Annotated Model Parenting Assessment Order for Use in the Supreme Court of British Columbia

As mentioned in an earlier post, I am part of a small working group that has been developing a standard order for the appointment of mental health professionals to prepare parenting assessments, also known as custody and access reports and bilateral assessments, under section 211 of British Columbia’s Family Law Act. We have finished reviewing and incorporating the feedback we received on our last draft and are now ready to share what amounts to Version One of our model parenting assessment order.

Despite the importance of parenting assessments in the resolution of family law disputes, there is no standard form of Supreme Court order used to appoint assessors, and neither the College of Psychologists of nor the BC Association of Clinical Counsellors presently publishes practice standards to guide their members in preparing these reports. As a result, parenting assessments vary wildly in methodology and quality.

This model order is not an attempt to create practice standards nor a replacement for practice standards. The members of our group are of the unanimous view that mental health professionals’ governing bodies should develop and publish guidelines as soon as possible. These guidelines should establish best practices, recommend methodologies, address and resolve the ethical issues involved in conducting section 211 assessments, and promote consistency. This task, however, properly belongs to the professional colleges and associations, not to the court.

Copies of the model order, which anticipate the coming-into-force of the amendments to the Divorce Act, are available for download in Word and PDF formats. The model order below, annotated with headings and explanatory comments, is available for download as a PDF file.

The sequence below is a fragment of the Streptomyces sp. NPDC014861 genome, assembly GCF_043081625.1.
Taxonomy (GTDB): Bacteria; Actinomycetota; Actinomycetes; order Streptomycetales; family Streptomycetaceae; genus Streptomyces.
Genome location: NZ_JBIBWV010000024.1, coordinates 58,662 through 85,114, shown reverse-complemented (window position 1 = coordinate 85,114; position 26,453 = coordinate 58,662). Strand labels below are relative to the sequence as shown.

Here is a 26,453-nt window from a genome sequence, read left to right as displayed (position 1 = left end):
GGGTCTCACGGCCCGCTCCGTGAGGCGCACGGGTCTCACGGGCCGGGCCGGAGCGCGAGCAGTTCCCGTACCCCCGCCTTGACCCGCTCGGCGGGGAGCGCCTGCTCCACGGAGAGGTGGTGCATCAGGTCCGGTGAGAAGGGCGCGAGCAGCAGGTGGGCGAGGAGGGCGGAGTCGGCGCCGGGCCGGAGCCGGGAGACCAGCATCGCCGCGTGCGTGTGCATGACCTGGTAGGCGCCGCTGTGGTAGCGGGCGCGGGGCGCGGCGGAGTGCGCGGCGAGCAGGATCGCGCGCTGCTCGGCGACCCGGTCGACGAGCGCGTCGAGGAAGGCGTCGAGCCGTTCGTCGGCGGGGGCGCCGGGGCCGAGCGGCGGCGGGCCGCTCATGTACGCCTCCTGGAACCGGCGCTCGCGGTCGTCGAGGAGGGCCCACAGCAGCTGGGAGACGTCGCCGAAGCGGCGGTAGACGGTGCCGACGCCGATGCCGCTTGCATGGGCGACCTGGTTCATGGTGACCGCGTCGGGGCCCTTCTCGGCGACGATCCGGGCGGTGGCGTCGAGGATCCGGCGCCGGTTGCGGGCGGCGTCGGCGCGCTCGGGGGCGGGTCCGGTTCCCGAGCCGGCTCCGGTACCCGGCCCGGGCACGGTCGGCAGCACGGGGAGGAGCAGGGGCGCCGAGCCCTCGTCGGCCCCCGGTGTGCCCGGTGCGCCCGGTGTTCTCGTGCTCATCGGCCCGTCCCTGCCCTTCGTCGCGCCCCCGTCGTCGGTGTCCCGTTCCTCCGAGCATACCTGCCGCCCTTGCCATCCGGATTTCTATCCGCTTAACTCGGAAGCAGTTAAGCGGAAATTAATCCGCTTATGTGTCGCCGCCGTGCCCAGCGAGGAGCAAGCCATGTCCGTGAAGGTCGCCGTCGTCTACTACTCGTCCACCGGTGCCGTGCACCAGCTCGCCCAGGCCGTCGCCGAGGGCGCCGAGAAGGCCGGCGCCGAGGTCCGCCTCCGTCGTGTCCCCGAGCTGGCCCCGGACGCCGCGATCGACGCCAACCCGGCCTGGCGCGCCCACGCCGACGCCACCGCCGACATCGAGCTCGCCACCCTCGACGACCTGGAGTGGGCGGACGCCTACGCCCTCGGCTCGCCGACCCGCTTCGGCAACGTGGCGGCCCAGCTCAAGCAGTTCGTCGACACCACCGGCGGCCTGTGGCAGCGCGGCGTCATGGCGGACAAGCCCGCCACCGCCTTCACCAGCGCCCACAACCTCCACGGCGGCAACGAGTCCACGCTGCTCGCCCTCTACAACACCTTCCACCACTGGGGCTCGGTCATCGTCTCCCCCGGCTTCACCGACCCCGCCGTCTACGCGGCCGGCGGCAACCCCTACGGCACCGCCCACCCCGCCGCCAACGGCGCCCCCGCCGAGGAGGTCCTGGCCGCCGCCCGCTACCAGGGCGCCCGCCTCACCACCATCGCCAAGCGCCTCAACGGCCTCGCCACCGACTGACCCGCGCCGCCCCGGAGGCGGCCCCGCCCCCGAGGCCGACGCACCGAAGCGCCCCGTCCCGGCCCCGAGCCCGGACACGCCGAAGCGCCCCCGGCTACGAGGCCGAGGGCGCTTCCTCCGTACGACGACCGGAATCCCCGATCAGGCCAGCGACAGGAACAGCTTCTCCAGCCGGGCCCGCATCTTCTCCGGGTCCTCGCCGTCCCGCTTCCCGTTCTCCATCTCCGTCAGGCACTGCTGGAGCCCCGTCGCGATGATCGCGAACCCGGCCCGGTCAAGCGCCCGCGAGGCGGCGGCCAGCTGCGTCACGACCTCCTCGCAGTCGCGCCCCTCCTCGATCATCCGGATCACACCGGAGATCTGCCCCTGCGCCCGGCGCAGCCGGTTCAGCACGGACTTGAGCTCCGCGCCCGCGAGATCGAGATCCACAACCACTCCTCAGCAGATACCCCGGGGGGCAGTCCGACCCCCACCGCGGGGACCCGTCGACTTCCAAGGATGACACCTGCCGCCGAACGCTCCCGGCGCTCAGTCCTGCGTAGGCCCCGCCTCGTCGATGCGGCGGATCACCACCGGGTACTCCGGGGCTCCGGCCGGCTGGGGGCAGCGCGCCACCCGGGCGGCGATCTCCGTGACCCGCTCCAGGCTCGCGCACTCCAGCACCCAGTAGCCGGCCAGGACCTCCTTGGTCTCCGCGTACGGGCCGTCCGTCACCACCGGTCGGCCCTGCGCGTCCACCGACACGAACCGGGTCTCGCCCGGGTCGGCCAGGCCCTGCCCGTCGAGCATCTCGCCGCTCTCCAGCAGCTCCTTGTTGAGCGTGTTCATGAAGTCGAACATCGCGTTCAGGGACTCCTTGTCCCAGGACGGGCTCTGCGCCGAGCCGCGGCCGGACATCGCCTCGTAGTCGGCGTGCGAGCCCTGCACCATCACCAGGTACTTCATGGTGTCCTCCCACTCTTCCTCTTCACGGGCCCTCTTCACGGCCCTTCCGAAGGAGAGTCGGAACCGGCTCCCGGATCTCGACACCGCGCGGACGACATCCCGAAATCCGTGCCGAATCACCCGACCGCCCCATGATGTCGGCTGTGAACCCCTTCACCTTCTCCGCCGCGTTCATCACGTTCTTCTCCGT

Please forward your comments and concerns to me at jpboyd@boydarbitration.ca.


This model order may be used in whole or in part to draft Supreme Court orders for the appointment of mental health professionals to conduct assessments and prepare reports under section 211 of the Family Law Act. It may be adapted as necessary to suit the circumstances of the case.

Appointment of assessor

1. [Name of professional], or, in the event [name of professional] is unable or unwilling to accept the appointment, [name of alternate professional], (the “Assessor”) is appointed to prepare a written report concerning the arrangements for the parenting of, or contact with, [names and birthdates of all children who are the subjects of the assessment].

This paragraph identifies the professional being appointed to prepare the section 211 report, and the children the report concerns. An alternative professional may be identified to avoid a return to court in the event the first professional declines their appointment.

2. In the event [name of professional] or [name of alternate professional] is unable or unwilling to accept the appointment, [name of professional] or [name of alternate professional] will forthwith advise the court in writing and will copy the communication to the parties.

Purpose of assessment and target due date

3. Pursuant to section 211(1) of the Family Law Act, the Assessor will assess and prepare a report concerning (check all that apply):

☐ the needs of the child(ren) in relation to this family law dispute,

☐ the views of the child(ren) in relation to this family law dispute, and

☐ the ability and willingness of [names of adults who are the subjects of the assessment] to satisfy the needs of the child(ren).

The terms of this paragraph are taken directly from section 211(1) of the Family Law Act. As that section provides, an assessment may concern one or more of these subjects.

4. The Assessor will make their best efforts to complete the report by [date]. If circumstances arise such that the Assessor will not be able to complete the report by the expected completion date, the Assessor will forthwith advise the parties.

This paragraph sets a preferred date for the completion of the report, recognizing that the completion of section 211 reports can be delayed for any number of bona fide reasons.

5. The Assessor will give a copy of the completed report to each party and give a copy of the completed report to the court.

The terms of this paragraph are taken from section 211(4) of the Family Law Act.

Cooperation of and communication from parties

6. The parties will meet with the Assessor, and take such steps as may be required for the child(ren) to do so, when and where requested by the Assessor.